4. Nurse Anesthetist

Average Salary Range: USD$193,052-$224,151

Nurse anesthetists are advanced practice nurses who provide anesthesia and related care to patients undergoing surgical or other medical procedures. They collaborate with surgeons, anesthesiologists, and other healthcare professionals to ensure the safe and effective administration of anesthesia during surgery or other medical procedures.

Nurse anesthetists are responsible for assessing patients’ medical histories and current health status and determining the appropriate type and dosage of anesthesia. They monitor patients’ vital signs during procedures and adjust anesthesia levels to ensure optimal patient comfort and safety. They’re also trained to manage potential complications and emergencies related to anesthesia administration.

5. Medical Transcriptionist

Average Salary Range: USD$45,008-$56,322

A medical transcriptionist is a healthcare professional responsible for converting voice-recorded medical reports into written documents. They listen to audio recordings made by doctors and other medical professionals and then transcribe them into written reports, which are added to patients’ medical records. This job requires strong listening skills, excellent typing speed and accuracy, and medical terminology and procedures knowledge.

A nursing degree provides a solid foundation for becoming a medical transcriptionist, as nurses already know medical terminology and procedures. Therefore, a nursing degree can serve as an excellent stepping stone toward a career in medical transcription.

6. Pharmacy Technician

Average Salary: USD$34,303-$42,438

A pharmacy technician is a healthcare professional who assists pharmacists in dispensing medications and providing customer service to patients. They work in various settings, such as retail pharmacies, hospitals, and long-term care facilities. Pharmacy technicians receive prescriptions from patients, measure and count medications, and label and package them for distribution.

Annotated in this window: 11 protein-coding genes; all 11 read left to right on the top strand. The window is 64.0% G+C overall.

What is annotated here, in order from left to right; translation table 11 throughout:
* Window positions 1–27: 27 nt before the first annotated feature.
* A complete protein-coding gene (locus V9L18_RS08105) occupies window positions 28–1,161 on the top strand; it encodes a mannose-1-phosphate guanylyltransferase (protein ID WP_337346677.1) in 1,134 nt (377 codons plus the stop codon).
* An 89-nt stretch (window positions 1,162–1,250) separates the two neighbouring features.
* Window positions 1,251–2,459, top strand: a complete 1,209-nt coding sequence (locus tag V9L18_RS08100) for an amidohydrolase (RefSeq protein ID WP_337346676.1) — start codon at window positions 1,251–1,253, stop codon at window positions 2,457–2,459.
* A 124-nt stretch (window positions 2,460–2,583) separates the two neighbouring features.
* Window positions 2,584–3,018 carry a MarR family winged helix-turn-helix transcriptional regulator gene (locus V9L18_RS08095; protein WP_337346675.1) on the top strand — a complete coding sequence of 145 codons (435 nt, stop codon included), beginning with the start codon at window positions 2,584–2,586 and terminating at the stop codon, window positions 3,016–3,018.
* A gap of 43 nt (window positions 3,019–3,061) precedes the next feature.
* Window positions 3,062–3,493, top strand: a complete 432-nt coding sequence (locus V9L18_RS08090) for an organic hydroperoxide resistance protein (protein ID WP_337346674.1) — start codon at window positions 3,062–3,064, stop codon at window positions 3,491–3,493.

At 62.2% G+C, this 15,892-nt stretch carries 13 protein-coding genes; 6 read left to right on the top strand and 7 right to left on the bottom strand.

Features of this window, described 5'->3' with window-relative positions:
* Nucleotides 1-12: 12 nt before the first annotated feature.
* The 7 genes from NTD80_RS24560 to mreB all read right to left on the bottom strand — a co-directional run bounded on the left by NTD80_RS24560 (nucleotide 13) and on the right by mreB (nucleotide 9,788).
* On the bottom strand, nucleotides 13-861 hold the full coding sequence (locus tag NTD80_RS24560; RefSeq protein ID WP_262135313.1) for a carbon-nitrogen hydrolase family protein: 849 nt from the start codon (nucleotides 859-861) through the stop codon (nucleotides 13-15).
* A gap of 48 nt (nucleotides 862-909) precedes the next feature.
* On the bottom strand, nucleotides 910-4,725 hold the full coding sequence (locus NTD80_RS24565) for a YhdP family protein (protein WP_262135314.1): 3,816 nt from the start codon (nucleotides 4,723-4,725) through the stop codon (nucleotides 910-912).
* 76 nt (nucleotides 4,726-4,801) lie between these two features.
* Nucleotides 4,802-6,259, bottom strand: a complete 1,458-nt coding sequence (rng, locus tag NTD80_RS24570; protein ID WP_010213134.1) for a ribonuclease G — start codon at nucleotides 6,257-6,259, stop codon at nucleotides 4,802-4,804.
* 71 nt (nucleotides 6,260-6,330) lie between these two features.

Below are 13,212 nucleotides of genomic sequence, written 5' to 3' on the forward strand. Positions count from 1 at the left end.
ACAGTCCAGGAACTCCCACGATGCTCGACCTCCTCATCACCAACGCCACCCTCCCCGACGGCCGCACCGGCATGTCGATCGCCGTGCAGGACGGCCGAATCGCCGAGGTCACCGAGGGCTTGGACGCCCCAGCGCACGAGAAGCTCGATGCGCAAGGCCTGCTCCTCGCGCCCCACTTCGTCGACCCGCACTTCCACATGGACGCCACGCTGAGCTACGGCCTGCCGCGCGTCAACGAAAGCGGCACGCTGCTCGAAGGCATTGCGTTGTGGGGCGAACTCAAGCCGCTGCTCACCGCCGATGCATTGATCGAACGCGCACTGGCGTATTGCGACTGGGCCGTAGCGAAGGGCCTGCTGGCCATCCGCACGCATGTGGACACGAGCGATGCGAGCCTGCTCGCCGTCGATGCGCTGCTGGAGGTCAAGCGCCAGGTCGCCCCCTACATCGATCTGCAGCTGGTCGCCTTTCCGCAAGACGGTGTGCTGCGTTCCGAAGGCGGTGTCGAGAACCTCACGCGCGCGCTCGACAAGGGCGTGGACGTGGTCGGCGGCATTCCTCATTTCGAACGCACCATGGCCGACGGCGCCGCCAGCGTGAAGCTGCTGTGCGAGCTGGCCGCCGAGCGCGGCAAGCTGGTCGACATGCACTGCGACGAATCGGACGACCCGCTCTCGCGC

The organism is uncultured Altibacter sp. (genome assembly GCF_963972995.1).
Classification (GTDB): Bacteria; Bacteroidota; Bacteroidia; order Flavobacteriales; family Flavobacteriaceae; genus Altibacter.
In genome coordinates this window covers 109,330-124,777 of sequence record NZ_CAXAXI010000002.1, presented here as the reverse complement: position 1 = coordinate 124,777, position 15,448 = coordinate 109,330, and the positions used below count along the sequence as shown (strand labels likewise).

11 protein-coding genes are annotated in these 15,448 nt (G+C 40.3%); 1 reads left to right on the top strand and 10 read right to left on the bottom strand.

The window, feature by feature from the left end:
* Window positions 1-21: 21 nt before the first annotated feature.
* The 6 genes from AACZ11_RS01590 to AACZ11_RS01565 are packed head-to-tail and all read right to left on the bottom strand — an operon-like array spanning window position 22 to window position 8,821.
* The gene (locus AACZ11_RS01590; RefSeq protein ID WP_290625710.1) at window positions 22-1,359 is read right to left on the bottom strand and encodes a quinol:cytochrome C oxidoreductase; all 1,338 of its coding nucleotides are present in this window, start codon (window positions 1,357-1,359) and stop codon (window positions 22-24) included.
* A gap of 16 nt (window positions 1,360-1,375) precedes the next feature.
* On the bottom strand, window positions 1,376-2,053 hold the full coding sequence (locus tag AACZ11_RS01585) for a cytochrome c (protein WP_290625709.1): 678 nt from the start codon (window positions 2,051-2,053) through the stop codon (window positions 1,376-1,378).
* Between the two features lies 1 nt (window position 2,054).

They also maintain patient profiles, process insurance claims, and manage inventory. With a nursing degree, a graduate can leverage their pharmacology and medication administration knowledge to become a pharmacy technician. This enhances their understanding of medication management and gives them a different perspective on patient care.

7. Sonographer

Average Salary Range: USD$72,846-$85,550 

Sonographers use ultrasound technology to capture images of internal organs and tissues to diagnose and monitor various medical conditions. They work with physicians and radiologists, requiring a comprehensive understanding of human anatomy, proficiency in using ultrasound equipment, and the ability to maintain patient records and communicate findings.

Sonographers can specialize in obstetric, gynecologic, cardiovascular, or neuro-sonography and work in hospitals, clinics, or private medical practices. Due to the growing use of ultrasound technology in healthcare, sonographers are in high demand, with salaries varying based on experience, location, and specialization.


As the demand for highly skilled healthcare professionals continues to grow, nurses are uniquely positioned to make a lasting difference in a variety of roles. By pursuing a career in nursing, individuals can not only find personal fulfillment but also play a crucial role in shaping the future of healthcare. So, if you have a passion for helping others and making a positive impact, consider exploring the vast array of career paths that a nursing degree can offer.